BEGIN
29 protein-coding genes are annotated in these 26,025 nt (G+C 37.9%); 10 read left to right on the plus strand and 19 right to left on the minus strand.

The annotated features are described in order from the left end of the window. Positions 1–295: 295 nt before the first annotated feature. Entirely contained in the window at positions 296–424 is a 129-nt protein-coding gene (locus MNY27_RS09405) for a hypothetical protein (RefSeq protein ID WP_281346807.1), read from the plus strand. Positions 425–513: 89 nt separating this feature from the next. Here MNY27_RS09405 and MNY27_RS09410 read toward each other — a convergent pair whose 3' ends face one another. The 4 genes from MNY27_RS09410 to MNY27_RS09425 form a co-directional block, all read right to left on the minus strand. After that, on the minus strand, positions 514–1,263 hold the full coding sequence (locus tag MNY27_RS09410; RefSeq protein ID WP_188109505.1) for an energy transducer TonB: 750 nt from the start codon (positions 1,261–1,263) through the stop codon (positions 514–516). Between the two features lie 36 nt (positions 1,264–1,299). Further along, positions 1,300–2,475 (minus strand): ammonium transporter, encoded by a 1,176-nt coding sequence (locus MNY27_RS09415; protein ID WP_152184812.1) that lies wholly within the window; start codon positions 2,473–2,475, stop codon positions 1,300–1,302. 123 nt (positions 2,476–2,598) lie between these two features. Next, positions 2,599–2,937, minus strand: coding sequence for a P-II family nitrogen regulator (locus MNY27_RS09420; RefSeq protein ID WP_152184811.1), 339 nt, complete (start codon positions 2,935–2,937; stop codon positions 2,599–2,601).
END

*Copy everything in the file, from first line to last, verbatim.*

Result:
29 protein-coding genes are annotated in these 26,025 nt (G+C 37.9%); 10 read left to right on the plus strand and 19 right to left on the minus strand.

The annotated features are described in order from the left end of the window. Positions 1–295: 295 nt before the first annotated feature. Entirely contained in the window at positions 296–424 is a 129-nt protein-coding gene (locus MNY27_RS09405) for a hypothetical protein (RefSeq protein ID WP_281346807.1), read from the plus strand. Positions 425–513: 89 nt separating this feature from the next. Here MNY27_RS09405 and MNY27_RS09410 read toward each other — a convergent pair whose 3' ends face one another. The 4 genes from MNY27_RS09410 to MNY27_RS09425 form a co-directional block, all read right to left on the minus strand. After that, on the minus strand, positions 514–1,263 hold the full coding sequence (locus tag MNY27_RS09410; RefSeq protein ID WP_188109505.1) for an energy transducer TonB: 750 nt from the start codon (positions 1,261–1,263) through the stop codon (positions 514–516). Between the two features lie 36 nt (positions 1,264–1,299). Further along, positions 1,300–2,475 (minus strand): ammonium transporter, encoded by a 1,176-nt coding sequence (locus MNY27_RS09415; protein ID WP_152184812.1) that lies wholly within the window; start codon positions 2,473–2,475, stop codon positions 1,300–1,302. 123 nt (positions 2,476–2,598) lie between these two features. Next, positions 2,599–2,937, minus strand: coding sequence for a P-II family nitrogen regulator (locus MNY27_RS09420; RefSeq protein ID WP_152184811.1), 339 nt, complete (start codon positions 2,935–2,937; stop codon positions 2,599–2,601).